Last updated on July 5th, 2022 at 01:03 pm
I sat on the back porch and looked through my most recent photographs with my parents, one by one. At the end of the stack my parents had 2 different reactions:
Dad: “You took 12 photos of the dog. Why did you do that? I don’t get it.”
Mom: “She took 12 photos of the dog. She was telling a story. I get it! See, here’s the dog sleeping and running, a few of her eating and the rest are from the walk in the neighborhood. “
I looked up, caught my mom’s eye, and smiled–relieved that she understood me–and since that time, my mission is to tell a story through images.
As a kid that was easy to do. There were stories and emotions everywhere. School, parties, friends, sports. It was easy because I wasn’t thinking about taking them, I just took them.
Do you want to test it for yourself?
Go grab one of your old photo albums and look through it. Every photo you point to has a story, right? That is why that particular shot made it into the album in the first place. You may laugh, cry, feel regret, pride–any number of emotions. But you captured them.
As an adult, it can be harder to do. The first instinct may be to just take pictures–an obvious story or not. If you are going through an emotional time in your life like I am right now, the last thing you may want to do is capture more emotions.
At this point in my own life, though, I think it becomes second nature for me to shoot stories in this way, and here’s how it shows up:
With people, I wait out the obvious poses, talk to them as they mill around, and let them be comfortable in familiar surroundings. Remember, as photographers we have to see things that are sometimes not there. We have to have their story running in our minds constantly as we shoot. It’s a lot to hold on to, but amazing when we can get it right.
With nature, I am patient and wait for the light. It’s a funny thing to wait for, but there is a different emotion captured when shooting something in broad daylight versus at dawn or at dusk. If you look beyond the obvious (I’m gonna take a photo of that lake) and focus on documenting the story and emotion (I wanna capture its beauty and tranquility after the storm) your images will reflect those emotions – guaranteed.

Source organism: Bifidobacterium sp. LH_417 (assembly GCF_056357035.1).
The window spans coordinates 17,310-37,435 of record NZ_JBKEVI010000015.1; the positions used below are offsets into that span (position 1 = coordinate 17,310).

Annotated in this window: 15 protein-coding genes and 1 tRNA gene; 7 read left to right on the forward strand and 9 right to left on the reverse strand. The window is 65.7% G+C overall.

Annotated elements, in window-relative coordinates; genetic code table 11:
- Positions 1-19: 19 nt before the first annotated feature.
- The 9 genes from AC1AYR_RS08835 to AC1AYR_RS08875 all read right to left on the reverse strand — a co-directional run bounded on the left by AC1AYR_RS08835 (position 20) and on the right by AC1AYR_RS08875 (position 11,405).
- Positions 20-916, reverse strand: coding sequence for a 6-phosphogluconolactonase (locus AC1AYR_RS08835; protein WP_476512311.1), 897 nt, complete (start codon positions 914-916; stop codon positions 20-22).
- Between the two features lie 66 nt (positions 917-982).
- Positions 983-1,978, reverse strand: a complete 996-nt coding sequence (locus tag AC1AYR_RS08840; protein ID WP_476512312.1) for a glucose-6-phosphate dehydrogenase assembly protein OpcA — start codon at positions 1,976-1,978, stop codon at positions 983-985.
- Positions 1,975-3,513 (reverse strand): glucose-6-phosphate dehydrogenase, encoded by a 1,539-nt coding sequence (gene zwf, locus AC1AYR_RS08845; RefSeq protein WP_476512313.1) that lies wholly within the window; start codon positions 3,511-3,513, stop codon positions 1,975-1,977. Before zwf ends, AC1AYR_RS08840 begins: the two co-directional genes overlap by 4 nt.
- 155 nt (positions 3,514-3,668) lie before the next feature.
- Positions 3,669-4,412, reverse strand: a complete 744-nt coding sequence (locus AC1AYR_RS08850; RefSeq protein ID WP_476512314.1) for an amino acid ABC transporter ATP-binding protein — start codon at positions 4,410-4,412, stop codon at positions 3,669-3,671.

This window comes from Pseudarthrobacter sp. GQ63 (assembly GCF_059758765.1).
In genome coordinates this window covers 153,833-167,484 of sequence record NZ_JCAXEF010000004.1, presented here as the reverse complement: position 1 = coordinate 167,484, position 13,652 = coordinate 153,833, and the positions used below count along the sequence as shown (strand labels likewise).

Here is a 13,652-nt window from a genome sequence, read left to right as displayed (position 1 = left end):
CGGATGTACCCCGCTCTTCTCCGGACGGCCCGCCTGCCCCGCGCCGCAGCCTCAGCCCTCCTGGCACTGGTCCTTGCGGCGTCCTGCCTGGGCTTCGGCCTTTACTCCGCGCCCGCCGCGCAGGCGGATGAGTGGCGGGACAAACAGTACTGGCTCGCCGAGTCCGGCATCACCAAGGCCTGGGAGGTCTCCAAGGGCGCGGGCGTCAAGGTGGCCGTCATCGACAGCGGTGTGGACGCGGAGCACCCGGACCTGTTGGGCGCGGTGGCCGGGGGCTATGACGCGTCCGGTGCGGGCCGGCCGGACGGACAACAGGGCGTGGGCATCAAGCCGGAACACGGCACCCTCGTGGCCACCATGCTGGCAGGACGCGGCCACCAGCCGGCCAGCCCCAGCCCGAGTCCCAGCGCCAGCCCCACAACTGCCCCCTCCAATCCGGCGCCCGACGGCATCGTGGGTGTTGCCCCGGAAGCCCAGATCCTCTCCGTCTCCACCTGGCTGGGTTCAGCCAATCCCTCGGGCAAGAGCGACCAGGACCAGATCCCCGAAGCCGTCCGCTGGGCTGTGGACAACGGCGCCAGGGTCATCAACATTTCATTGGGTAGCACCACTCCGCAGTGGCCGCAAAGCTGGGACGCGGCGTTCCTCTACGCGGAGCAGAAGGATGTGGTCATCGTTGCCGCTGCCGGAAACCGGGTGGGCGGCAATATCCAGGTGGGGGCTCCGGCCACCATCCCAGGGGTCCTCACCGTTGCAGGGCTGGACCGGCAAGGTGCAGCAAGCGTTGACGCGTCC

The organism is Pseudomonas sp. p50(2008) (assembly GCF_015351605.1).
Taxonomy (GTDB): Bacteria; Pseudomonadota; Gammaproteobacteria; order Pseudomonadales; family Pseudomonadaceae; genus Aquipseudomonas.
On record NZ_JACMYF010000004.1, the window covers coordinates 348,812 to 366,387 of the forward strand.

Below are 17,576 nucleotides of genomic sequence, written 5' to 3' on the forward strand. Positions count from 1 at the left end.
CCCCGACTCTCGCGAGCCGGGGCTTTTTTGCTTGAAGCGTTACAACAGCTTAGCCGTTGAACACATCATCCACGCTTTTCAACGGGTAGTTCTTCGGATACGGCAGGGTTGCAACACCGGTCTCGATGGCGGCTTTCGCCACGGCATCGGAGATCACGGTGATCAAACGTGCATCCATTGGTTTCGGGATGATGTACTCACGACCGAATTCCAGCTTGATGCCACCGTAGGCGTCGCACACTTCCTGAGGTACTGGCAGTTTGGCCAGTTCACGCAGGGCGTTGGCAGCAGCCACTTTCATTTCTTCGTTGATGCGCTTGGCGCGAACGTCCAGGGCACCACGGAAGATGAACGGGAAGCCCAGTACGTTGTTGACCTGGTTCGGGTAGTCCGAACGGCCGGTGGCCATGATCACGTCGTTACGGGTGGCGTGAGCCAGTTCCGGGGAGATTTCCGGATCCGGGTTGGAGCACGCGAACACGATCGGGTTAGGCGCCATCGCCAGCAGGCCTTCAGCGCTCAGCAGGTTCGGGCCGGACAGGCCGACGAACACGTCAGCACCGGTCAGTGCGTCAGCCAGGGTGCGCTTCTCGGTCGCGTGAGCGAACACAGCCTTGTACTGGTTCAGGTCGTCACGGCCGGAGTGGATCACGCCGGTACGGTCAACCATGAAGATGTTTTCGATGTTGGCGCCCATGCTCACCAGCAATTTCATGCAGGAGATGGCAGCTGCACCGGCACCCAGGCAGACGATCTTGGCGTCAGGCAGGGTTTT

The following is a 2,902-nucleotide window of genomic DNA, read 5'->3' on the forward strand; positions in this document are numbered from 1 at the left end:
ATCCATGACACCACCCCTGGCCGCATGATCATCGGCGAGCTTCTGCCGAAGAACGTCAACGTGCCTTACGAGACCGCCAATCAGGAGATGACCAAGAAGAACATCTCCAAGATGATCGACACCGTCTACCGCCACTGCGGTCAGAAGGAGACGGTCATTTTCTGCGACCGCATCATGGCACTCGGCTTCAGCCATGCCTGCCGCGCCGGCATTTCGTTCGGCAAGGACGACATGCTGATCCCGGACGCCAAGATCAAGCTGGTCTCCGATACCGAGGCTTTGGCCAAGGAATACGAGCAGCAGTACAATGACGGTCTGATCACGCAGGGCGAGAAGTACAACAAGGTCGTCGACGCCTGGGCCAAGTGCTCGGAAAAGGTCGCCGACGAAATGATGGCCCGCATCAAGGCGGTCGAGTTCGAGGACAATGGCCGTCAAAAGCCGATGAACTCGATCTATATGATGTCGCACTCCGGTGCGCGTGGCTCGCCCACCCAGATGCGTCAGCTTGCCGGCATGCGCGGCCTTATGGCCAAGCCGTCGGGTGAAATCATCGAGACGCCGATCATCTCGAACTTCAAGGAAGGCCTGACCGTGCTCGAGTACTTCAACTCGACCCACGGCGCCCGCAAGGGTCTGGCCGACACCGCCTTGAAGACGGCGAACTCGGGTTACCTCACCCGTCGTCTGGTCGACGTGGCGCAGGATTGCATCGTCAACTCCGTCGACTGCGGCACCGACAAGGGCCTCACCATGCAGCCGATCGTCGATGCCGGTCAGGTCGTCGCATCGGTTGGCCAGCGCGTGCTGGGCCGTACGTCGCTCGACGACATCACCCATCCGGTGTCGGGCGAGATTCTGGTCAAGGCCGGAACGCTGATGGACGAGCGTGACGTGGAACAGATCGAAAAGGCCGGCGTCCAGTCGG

If you like portrait work and shooting weddings and other events, here are some other ideas to keep in mind when it comes to capturing someone’s story and emotions:
- Accept that people actually have a story to tell – It’s our job to capture it, not invent it for them.
- The story may be painful but capture it anyway – So if your gut tells you to take the shot, take the shot.
- Stop telling them to “say cheese” – because feelings can’t be forced. In my experience, the best emotional shots are usually the ones not overly orchestrated.
- Even with the best intentions and incredible preparation, be ready for ‘nothing’. Images may fall flat. It happens. Regroup and keep shooting if possible.
Do some research on the internet on emotion and photography – There are a lot of articles written with tips and tricks for organized portrait shoots and events, emotion in landscape photography, and even working with emotion in animals. Whatever your niche, it doesn’t matter.
The best images will always be the ones that evoke emotion and make people feel something.
I’ll leave you with a quote from one of my favorite photographers who wrote this while visiting his mother for the last time before she died:
Every once in a while, you might get a feeling you need to shoot a picture. I would follow through on those, no matter how awkward, or sad, or inconvenient it might be. Over the years, I’ve made pictures of some feelings. Missed lots of times. Some though, I still have a picture of and I’m glad I do. Those pictures – of those feelings, have become my memory. – Joe McNally
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